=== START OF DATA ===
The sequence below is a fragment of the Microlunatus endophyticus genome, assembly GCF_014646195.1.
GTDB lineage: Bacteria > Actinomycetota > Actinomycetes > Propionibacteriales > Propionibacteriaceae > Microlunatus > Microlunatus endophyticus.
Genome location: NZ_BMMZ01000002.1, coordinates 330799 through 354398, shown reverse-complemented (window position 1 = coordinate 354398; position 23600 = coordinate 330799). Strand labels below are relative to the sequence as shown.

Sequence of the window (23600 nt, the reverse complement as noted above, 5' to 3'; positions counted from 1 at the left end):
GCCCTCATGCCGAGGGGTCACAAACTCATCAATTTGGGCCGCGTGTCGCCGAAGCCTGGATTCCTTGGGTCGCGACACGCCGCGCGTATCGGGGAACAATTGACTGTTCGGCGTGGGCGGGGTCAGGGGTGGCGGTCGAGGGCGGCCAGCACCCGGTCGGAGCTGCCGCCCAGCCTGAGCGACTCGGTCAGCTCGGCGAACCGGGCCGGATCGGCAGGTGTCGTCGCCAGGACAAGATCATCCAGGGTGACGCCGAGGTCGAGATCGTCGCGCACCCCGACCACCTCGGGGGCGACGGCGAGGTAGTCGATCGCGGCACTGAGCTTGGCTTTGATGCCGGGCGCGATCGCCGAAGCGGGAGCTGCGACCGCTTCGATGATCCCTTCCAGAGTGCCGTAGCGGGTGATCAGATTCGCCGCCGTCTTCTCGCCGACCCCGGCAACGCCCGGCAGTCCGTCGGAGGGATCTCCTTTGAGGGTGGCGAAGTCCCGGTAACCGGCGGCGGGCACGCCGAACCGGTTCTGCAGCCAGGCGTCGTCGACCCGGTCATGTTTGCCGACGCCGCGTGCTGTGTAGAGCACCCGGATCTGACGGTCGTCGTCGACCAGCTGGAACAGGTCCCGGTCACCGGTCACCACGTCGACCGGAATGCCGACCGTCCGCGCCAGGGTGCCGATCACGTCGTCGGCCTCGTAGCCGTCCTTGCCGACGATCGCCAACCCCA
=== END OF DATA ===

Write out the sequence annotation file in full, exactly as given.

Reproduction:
The sequence below is a fragment of the Microlunatus endophyticus genome, assembly GCF_014646195.1.
GTDB lineage: Bacteria > Actinomycetota > Actinomycetes > Propionibacteriales > Propionibacteriaceae > Microlunatus > Microlunatus endophyticus.
Genome location: NZ_BMMZ01000002.1, coordinates 330799 through 354398, shown reverse-complemented (window position 1 = coordinate 354398; position 23600 = coordinate 330799). Strand labels below are relative to the sequence as shown.

Sequence of the window (23600 nt, the reverse complement as noted above, 5' to 3'; positions counted from 1 at the left end):
GCCCTCATGCCGAGGGGTCACAAACTCATCAATTTGGGCCGCGTGTCGCCGAAGCCTGGATTCCTTGGGTCGCGACACGCCGCGCGTATCGGGGAACAATTGACTGTTCGGCGTGGGCGGGGTCAGGGGTGGCGGTCGAGGGCGGCCAGCACCCGGTCGGAGCTGCCGCCCAGCCTGAGCGACTCGGTCAGCTCGGCGAACCGGGCCGGATCGGCAGGTGTCGTCGCCAGGACAAGATCATCCAGGGTGACGCCGAGGTCGAGATCGTCGCGCACCCCGACCACCTCGGGGGCGACGGCGAGGTAGTCGATCGCGGCACTGAGCTTGGCTTTGATGCCGGGCGCGATCGCCGAAGCGGGAGCTGCGACCGCTTCGATGATCCCTTCCAGAGTGCCGTAGCGGGTGATCAGATTCGCCGCCGTCTTCTCGCCGACCCCGGCAACGCCCGGCAGTCCGTCGGAGGGATCTCCTTTGAGGGTGGCGAAGTCCCGGTAACCGGCGGCGGGCACGCCGAACCGGTTCTGCAGCCAGGCGTCGTCGACCCGGTCATGTTTGCCGACGCCGCGTGCTGTGTAGAGCACCCGGATCTGACGGTCGTCGTCGACCAGCTGGAACAGGTCCCGGTCACCGGTCACCACGTCGACCGGAATGCCGACCGTCCGCGCCAGGGTGCCGATCACGTCGTCGGCCTCGTAGCCGTCCTTGCCGACGATCGCCAACCCCA